Indeed, if the theology of Paul has been fully grasped and described by the Augustinian, Lutheran, and existentialist understanding of justification, then salvation has to do primarily with the encounter between God and the individual. Because in Ephesians salvation is a social event with cosmic dimensions, the letter is thought to contradict the core of Paul's message and to be spurious. On the other hand, even in undisputed letters Paul not only speaks of justification but also of the reconciliation and solidarity of Jews and gentiles under God's grace. He also speaks of peace, of mission, of the final liberation of the whole cosmos, though these topics often receive only minor attention. The special theological features of Ephesians may reveal how much there is still to learn of Paul's complete message.

In conclusion, Ephesians should be considered an authentic Pauline letter. Its irenic and embracing character distinguishes it among the more bellicose letters of Paul. It deserves to be called his testament.

Highlights and Influence.

At least four traits distinguish Ephesians from most other Pauline writings. First, this letter speaks of only one mystery. This mystērion is unlike the numerous apocalyptic‐historical and theological‐interpretative mysteries that will be disclosed only at the end of time. Whenever the term “mystery” occurs in this letter (1.9; 3.3–4, 9; 9.19; cf. “wisdom” in 3.10), it designates a secret that has recently been disclosed, first to a few chosen people and now to be communicated to all. Its substance is the eternal will of God to save the gentiles as well as the Jews, to whom alone he had first given the hope of an inheritance and of the Messiah to come. Especially in 1.10 and 2.11–12, God's means to carry out his will are described: since the time of fulfillment has come, the Messiah, long ago promised to Israel, has come and has died on the cross to make peace between formerly hostile groups. The Holy Spirit continuously confirms (“seals” 1.13–14; 4.30), based upon Christ's completed work, that all sinners are forgiven and now enjoy equal rights as children in one family and as citizens of God's kingdom (2.1–19). In this letter, the “new person” is not an individual, but two former enemies (of one another and of God) now joined together in peace by the removal of what had formed a legal wall of separation (2.14–16). Even more clearly than in Romans 3.21–31 and 9–11, Ephesians reveals that the intervention of the God‐sent mediator terminates segregation, hostility, and strife. Nowhere is it denied that salvation pertains also to persons and their souls. According to Ephesians, however, the liberation of individuals takes place within the framework of God's kingdom, in the victory of his love and righteousness over all injustice and misery.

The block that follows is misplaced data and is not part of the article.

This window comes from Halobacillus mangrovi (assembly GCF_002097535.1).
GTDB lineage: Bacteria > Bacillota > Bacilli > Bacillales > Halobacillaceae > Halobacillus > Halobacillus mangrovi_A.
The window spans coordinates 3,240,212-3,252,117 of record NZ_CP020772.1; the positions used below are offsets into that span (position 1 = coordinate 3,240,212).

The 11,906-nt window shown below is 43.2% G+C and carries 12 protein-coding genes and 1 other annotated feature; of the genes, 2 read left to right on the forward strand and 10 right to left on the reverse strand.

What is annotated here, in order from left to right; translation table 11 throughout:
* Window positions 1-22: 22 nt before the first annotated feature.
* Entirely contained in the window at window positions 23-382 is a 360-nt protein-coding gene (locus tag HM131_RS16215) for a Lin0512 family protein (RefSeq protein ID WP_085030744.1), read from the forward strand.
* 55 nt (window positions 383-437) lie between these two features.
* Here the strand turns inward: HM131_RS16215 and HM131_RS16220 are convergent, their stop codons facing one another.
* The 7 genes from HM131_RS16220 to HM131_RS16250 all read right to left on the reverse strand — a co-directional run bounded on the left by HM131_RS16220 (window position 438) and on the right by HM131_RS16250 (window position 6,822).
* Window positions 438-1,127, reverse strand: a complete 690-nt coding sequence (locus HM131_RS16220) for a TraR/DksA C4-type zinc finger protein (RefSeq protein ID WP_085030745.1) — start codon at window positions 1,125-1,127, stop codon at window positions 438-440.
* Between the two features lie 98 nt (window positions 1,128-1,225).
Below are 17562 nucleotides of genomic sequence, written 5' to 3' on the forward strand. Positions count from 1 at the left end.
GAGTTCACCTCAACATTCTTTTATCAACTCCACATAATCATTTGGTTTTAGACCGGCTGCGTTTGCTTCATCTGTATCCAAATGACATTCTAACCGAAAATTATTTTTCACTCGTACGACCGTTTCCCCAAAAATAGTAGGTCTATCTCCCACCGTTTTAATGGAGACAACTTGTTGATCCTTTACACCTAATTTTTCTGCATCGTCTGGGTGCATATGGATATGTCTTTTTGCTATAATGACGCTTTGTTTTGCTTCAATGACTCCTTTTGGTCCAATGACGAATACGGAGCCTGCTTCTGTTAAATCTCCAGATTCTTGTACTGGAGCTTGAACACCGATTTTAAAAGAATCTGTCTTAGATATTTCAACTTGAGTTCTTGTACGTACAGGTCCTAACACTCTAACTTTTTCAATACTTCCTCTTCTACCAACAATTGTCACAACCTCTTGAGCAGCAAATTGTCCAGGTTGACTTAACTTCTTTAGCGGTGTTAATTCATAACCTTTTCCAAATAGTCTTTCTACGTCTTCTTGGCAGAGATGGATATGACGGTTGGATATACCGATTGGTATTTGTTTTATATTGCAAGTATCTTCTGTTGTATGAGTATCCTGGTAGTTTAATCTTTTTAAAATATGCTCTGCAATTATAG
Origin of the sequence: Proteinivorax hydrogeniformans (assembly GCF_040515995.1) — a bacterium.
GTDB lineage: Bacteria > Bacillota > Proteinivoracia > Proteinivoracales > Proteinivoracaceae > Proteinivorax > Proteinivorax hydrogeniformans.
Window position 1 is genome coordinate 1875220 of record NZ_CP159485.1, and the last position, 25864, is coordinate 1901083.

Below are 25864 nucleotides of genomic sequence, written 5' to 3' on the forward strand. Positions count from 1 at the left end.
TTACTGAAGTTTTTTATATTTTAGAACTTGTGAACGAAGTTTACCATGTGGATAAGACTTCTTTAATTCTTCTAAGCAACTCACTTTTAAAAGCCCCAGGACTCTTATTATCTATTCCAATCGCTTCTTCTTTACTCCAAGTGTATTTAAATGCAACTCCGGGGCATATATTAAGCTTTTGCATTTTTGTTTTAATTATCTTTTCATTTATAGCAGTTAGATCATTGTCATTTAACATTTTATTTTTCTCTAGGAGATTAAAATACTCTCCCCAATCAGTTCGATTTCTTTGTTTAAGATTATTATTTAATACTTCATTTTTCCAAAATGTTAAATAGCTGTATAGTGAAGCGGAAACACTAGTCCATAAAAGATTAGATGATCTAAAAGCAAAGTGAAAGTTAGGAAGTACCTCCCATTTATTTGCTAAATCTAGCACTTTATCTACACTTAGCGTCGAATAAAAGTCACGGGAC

Second, together with Matthew 16.17–19 and John 17.17–22, Ephesians is, within the New Testament, the magna carta of the one, holy, apostolic, and catholic church (4.4–6). The church is the palpable evidence of the work of unification accomplished by Jesus Christ (2.20–22). It is a beacon for all the world (5.8) and is the still‐incomplete structure of God's house, waiting for the insertion of the capstone, that is, Christ who will come again (2.20; 4.13, 15–16).